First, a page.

Prior to Broken Night, we had a longstanding working relationship with Hidden Content supporting their post production and workflow needs from their inception as a company. Hidden Content was one of the earliest VR production companies, starting out working with prototype VR cameras and being one of the first companies to test and use the Nokia OZO VR camera (which Broken Night was captured on). We had worked with them along the way to solve technical challenges ranging from camera usage and data management to post workflow and finishing. Our rapport with Hidden Content, experience, and infrastructure resources made us a great fit for the Broken Night team.


For a project with as many complications as this one, pre-production work was critical in setting up the project for success in post. We met with Eko, who was handling the concept and writing as well as editorial, and Hidden Content, who was handling production, to work out the details required in capturing and organizing the various parts and branches of the film. Additionally, we met with Realmotion to advise on the particular challenges of working in the equirectangular VR perspective in terms of assembly, compositing, and visual storytelling.

To account for the huge amount of media we were planning to shoot, we worked with the Eko team to plan for the final combined runtime of the piece and ran data calculations to figure out what our storage needs would be on set for the OZO raw codec and then in post for the enormous 4K stereoscopic DPX stacks we would be generating. 

After the initial planning stage, we accompanied the production team on location scouts and shooting tests. We advised the team on a number of location-specific issues such as optimal camera placement and blocking to account for lens stitch lines. By considering the various technical elements at play for each setup, we were able to manage the additional cleanup VFX work that would be required.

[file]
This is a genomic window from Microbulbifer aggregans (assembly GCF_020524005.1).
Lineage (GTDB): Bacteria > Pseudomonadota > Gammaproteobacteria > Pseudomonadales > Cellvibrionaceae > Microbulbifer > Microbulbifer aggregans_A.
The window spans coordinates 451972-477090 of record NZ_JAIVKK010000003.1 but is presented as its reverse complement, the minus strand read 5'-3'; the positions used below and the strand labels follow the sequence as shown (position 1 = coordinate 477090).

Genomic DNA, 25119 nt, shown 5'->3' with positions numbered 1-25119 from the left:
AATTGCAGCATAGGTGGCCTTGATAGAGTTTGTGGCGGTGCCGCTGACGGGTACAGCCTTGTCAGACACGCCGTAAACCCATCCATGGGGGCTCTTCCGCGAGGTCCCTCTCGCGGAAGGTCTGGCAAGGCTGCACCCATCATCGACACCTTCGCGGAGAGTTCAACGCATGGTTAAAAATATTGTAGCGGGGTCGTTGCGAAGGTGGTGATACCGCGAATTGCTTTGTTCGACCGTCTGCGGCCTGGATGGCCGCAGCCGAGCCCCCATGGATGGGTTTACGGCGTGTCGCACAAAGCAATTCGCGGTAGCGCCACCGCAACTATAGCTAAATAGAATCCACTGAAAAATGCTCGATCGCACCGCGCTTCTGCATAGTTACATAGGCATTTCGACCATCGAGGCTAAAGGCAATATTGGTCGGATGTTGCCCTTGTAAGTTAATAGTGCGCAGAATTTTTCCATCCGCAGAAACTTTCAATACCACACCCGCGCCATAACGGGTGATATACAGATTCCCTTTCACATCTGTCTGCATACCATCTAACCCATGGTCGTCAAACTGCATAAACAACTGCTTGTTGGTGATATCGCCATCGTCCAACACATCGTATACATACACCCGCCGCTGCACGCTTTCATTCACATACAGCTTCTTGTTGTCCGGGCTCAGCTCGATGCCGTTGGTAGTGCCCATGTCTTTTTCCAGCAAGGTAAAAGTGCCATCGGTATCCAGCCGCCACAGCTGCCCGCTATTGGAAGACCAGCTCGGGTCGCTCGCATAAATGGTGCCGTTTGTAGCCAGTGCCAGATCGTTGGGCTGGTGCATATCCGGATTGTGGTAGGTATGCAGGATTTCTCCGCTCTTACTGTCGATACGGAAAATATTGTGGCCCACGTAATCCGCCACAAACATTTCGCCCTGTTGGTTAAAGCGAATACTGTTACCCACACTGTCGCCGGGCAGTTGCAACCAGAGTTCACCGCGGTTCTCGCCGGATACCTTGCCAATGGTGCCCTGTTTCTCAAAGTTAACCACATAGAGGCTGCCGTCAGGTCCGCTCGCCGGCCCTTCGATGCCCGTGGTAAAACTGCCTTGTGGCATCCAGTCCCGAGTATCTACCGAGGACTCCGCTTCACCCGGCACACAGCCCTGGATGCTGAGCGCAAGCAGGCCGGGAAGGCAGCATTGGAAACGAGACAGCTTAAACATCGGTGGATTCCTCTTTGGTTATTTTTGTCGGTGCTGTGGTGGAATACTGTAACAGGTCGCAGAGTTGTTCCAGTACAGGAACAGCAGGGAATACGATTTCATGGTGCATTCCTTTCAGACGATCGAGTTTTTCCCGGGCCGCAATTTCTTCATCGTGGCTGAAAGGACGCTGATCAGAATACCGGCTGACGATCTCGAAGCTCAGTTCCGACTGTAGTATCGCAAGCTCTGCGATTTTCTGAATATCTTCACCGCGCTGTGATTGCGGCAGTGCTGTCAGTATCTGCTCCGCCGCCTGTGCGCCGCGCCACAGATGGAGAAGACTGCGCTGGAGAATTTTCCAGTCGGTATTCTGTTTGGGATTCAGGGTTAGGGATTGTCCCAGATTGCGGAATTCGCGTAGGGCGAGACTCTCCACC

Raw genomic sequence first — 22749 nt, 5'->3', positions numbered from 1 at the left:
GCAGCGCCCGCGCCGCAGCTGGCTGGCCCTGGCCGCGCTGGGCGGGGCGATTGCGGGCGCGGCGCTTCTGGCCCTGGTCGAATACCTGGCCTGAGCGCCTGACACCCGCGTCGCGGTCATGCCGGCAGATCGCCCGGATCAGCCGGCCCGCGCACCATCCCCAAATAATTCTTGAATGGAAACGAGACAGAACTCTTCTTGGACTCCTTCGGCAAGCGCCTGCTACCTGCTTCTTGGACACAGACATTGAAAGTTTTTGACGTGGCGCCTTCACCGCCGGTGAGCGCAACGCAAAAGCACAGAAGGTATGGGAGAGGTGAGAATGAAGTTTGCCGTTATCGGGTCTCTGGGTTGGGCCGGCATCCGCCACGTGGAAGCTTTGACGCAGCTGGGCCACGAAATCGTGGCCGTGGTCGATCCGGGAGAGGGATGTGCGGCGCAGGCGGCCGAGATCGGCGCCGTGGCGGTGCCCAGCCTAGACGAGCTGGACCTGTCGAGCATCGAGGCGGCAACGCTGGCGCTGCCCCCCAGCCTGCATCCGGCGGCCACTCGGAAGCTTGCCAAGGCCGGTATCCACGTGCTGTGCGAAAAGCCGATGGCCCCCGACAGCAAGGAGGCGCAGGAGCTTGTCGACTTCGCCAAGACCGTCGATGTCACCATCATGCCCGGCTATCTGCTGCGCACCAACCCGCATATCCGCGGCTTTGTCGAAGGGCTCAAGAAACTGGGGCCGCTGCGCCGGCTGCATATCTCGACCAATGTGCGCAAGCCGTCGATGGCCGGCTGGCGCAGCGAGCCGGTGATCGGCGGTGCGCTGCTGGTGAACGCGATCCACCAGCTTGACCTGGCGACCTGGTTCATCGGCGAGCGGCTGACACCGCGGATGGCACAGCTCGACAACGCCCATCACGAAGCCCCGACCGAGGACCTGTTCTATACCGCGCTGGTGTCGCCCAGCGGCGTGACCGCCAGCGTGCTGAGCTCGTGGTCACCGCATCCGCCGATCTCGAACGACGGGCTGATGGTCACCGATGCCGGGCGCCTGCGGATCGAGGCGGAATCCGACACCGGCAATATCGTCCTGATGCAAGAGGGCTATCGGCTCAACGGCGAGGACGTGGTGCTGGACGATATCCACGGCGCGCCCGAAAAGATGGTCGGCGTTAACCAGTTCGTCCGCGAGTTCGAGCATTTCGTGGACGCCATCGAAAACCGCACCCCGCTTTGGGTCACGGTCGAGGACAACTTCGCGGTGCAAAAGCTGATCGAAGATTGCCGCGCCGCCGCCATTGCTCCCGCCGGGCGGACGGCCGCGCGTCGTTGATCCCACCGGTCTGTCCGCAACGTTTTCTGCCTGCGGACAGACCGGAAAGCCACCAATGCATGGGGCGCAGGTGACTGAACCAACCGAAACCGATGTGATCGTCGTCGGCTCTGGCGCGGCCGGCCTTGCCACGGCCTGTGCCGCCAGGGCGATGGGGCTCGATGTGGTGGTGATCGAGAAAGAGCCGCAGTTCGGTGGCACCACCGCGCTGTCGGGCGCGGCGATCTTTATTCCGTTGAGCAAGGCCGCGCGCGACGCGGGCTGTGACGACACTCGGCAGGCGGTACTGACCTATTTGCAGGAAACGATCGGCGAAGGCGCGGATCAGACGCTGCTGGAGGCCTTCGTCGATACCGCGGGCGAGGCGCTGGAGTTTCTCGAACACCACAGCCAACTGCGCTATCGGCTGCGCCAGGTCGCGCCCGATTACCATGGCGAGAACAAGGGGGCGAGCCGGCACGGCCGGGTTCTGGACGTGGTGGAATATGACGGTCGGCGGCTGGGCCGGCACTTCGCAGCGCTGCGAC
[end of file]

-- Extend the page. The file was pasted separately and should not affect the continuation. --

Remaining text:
During production, we were responsible for managing the monitoring which we setup a 42” LED TV to display our UI via a Mac Pro using OZO Remote as well as managing the camera media and offloading to drives. We were also able to continue to advise of the technical implications of the various on-the-fly choices being made to make sure that post would stay as smooth as we had planned. As every creative conversation had a technical foundation, we were able to offer insight to the creative team and collaboratively work towards the best choices.



Once production wrapped, we processed all of the raw media to generate offline editorial files. The files we generated were low-quality, low-resolution monoscopic stitched versions of each shot that processed quickly and allowed the editorial team to begin putting the piece together.

As various segments of the edit locked we were able to begin processing the online assets. We generated both stereoscopic stitched 4K DPX versions of each shot to be used as the foundation as well as unstitched 2K square versions of each of the 8 individual camera lenses to be used for any necessary VFX cleanup. 

The rendering was an enormous task due to the quantity of media required. The total render time was over 200 hours spread across multiple workstations within our facility.  


As we delivered the online assets to the VFX team, the VFX were completed and the segments were delivered to Eko for final assembly in their custom built VR playback engine. 

The project ended up being a big success on the festival circuit, premiering in the Virtual Arcade at the 2017 Tribeca Film Festival and later going on to play at NEXT in the 2017 Cannes Film Festival. The project was chosen as an Honoree in the Film & Video - VR category of the 2018 Webby Awards.